Reading and Writing

7.1 Reading and Writing

In order to either read, alter or create a new file, we must first open it (even if it doesn't even exist yet). In doing so, a open mode must be defined. To simply read data from an existing file it would be opened in INPUT mode. In this mode, the file is read-only and cannot be altered in any way.
If writing to new file, i.e. creating one (or overwriting an existing file so be careful) the new file would be opened in OUTPUT mode. You cannot read data from a file opened in OUTPUT mode.
EXTEND mode allows for records to be added to the end of an existing file.
I-O mode is for input and output access to the file, such as when you wish to update a record, or delete a record.

When a file is no longer required, the file needs to be closed again (using CLOSE). You can open and close a file as often as you like during a program run, although bear in mind that each time you open a file the computer will read from the first record onwards (in INPUT and I-O mode) or will overwrite in OUTPUT mode.

OPEN {INPUT or OUTPUT or I-O or EXTEND} {filename-1}...
           {INPUT or OUTPUT or I-O or EXTEND} {filename-2}...


e.g.
     OPEN INPUT DATA-1-FILE DATA-2-FILE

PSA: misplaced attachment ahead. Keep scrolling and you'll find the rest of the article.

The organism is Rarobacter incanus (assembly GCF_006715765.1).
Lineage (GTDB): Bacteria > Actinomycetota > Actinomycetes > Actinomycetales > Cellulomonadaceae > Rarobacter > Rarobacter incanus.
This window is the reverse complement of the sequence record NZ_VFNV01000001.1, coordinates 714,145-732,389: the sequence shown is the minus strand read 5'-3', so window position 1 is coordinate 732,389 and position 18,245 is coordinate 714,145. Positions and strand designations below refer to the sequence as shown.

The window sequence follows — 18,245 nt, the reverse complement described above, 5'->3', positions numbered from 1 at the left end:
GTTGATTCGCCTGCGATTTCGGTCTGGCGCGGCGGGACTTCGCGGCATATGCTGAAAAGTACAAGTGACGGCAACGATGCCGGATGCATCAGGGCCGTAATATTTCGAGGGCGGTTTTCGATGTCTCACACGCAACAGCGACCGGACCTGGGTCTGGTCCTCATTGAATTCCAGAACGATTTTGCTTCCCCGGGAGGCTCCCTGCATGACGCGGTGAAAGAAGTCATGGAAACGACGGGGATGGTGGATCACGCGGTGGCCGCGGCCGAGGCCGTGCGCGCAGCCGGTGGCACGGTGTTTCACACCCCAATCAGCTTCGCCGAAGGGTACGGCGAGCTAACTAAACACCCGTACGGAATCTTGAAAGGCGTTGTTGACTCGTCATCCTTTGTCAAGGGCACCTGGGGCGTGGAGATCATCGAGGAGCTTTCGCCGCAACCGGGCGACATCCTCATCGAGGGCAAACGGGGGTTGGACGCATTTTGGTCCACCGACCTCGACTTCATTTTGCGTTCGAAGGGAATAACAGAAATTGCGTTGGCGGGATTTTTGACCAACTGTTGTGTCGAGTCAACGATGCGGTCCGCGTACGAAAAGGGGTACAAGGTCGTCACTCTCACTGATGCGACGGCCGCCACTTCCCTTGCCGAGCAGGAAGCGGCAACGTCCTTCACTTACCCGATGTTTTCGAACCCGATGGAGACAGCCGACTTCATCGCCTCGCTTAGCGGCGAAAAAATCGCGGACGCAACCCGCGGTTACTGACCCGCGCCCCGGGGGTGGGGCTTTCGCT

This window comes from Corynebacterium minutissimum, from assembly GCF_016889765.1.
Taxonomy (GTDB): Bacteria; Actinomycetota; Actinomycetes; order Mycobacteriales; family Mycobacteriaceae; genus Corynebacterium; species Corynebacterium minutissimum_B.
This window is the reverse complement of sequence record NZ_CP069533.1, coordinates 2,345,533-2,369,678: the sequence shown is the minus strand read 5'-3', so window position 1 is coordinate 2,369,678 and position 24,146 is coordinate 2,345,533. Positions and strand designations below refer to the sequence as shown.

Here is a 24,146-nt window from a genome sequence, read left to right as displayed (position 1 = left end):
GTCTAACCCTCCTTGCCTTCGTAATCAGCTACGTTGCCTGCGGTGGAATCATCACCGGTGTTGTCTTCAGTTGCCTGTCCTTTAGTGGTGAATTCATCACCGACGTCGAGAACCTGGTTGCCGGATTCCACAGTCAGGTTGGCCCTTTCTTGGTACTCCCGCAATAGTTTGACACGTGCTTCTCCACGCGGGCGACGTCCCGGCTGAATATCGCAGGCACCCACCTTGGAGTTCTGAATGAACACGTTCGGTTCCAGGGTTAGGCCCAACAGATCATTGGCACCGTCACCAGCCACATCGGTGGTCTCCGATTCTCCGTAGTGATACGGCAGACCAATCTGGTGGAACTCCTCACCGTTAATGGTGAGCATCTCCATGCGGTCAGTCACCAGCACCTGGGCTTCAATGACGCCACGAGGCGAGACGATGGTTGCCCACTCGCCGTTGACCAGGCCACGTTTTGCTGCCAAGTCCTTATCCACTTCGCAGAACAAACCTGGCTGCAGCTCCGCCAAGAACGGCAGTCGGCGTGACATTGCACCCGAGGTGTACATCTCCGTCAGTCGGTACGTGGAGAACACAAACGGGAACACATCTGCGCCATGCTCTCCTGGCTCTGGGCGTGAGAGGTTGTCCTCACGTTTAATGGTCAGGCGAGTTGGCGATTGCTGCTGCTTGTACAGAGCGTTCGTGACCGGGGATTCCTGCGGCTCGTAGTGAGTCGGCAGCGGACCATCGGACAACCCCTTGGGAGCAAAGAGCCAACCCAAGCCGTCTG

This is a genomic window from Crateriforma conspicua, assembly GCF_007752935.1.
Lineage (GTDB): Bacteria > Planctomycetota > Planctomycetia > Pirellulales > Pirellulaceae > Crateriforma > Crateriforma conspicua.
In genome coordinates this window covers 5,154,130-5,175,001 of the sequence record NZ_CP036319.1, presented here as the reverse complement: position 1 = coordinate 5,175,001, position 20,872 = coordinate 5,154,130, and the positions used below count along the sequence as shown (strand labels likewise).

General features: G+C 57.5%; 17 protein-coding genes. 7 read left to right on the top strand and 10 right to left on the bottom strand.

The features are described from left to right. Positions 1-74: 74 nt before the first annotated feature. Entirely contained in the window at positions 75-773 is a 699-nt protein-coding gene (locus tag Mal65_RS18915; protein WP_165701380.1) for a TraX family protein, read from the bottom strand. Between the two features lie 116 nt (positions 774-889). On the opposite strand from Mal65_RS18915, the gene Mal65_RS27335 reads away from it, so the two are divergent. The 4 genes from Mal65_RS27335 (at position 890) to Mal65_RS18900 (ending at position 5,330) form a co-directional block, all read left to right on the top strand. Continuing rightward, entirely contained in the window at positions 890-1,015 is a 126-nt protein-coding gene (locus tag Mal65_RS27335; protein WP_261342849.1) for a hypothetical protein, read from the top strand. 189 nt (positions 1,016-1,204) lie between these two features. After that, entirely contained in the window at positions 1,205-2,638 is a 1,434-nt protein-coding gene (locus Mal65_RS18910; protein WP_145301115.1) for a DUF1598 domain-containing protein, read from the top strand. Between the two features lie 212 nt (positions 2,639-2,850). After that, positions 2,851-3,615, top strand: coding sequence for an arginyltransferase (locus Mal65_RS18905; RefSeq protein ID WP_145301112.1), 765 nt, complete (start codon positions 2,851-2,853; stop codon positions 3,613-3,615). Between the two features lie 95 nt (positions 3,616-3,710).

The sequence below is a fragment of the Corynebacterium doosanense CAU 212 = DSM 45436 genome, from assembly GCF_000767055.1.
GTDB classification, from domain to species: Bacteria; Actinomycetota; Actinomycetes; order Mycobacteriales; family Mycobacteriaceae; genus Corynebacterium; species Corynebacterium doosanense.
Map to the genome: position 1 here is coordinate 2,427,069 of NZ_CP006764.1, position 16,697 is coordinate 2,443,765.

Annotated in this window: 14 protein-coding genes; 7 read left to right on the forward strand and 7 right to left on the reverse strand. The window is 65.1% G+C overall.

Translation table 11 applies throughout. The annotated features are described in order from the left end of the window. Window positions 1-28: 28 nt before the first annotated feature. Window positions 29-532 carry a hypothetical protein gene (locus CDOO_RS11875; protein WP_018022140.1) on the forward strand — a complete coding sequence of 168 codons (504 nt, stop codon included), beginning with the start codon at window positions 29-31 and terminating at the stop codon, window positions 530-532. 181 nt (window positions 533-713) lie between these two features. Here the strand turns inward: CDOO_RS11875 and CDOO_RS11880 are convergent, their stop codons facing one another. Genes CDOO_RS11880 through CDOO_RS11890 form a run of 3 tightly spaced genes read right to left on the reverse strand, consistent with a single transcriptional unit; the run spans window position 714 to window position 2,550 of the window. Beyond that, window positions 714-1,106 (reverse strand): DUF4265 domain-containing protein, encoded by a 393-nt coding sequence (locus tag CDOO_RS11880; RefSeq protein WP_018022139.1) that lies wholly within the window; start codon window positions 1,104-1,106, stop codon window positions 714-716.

OUTPUT NEW-DATA-FILE
		:
		:
     CLOSE DATA-1-FILE DATA-2-FILE NEW-DATA-FILE

  READ

The READ statement will read the data from a file, taking precisely the data that is defined in the file descriptor (FD) in the data division (file section) (see The Four Divisions section).
The format is:


READ {FD filename}
      AT END {statements}
      NOT AT END {statements}
END-READ


Since a file would likely contain more than one record, the READ statement is often contained within a PERFORM loop:



  • A record containing a customer name (CUS-NAME) and the customer number (CUS-NUM) are read from a file customer.dat assign to IN-FILE.
  • The file is opened for INPUT (i.e. read-only).
  • The "prime read" refered to in the comment is the initial read of IN-FILE that allows for the possibility that the file contains no records.
  • The AT END clause tests for the end of file condition. When true, a series of statements can then be executed. Likewise, the NOT AT END clause allows for a series of statements to be executed when this condition is true. In the above example, when the file contains no more records (i.e. is at the end of the file) 'Y' is moved to EOF-FLAG, thereby making the condition name condition (END-OF-IN-FILE) true. When not at the end of the file, a record is read into memory and the paragraph PRINT-DETAILS is executed.
  • The statements between PERFORM UNTIL... and END-PERFORM are executed until the END-OF-IN-FILE condition is true (when the AT END of the read statement is true).

If you want to place data from a record into an item in WORKING-STORAGE (in addition to the memory space already allocated to the same data defined in the data division - so not much call for it), then use READ ... INTO. i.e:

    READ IN-FILE INTO W-RECORD-IN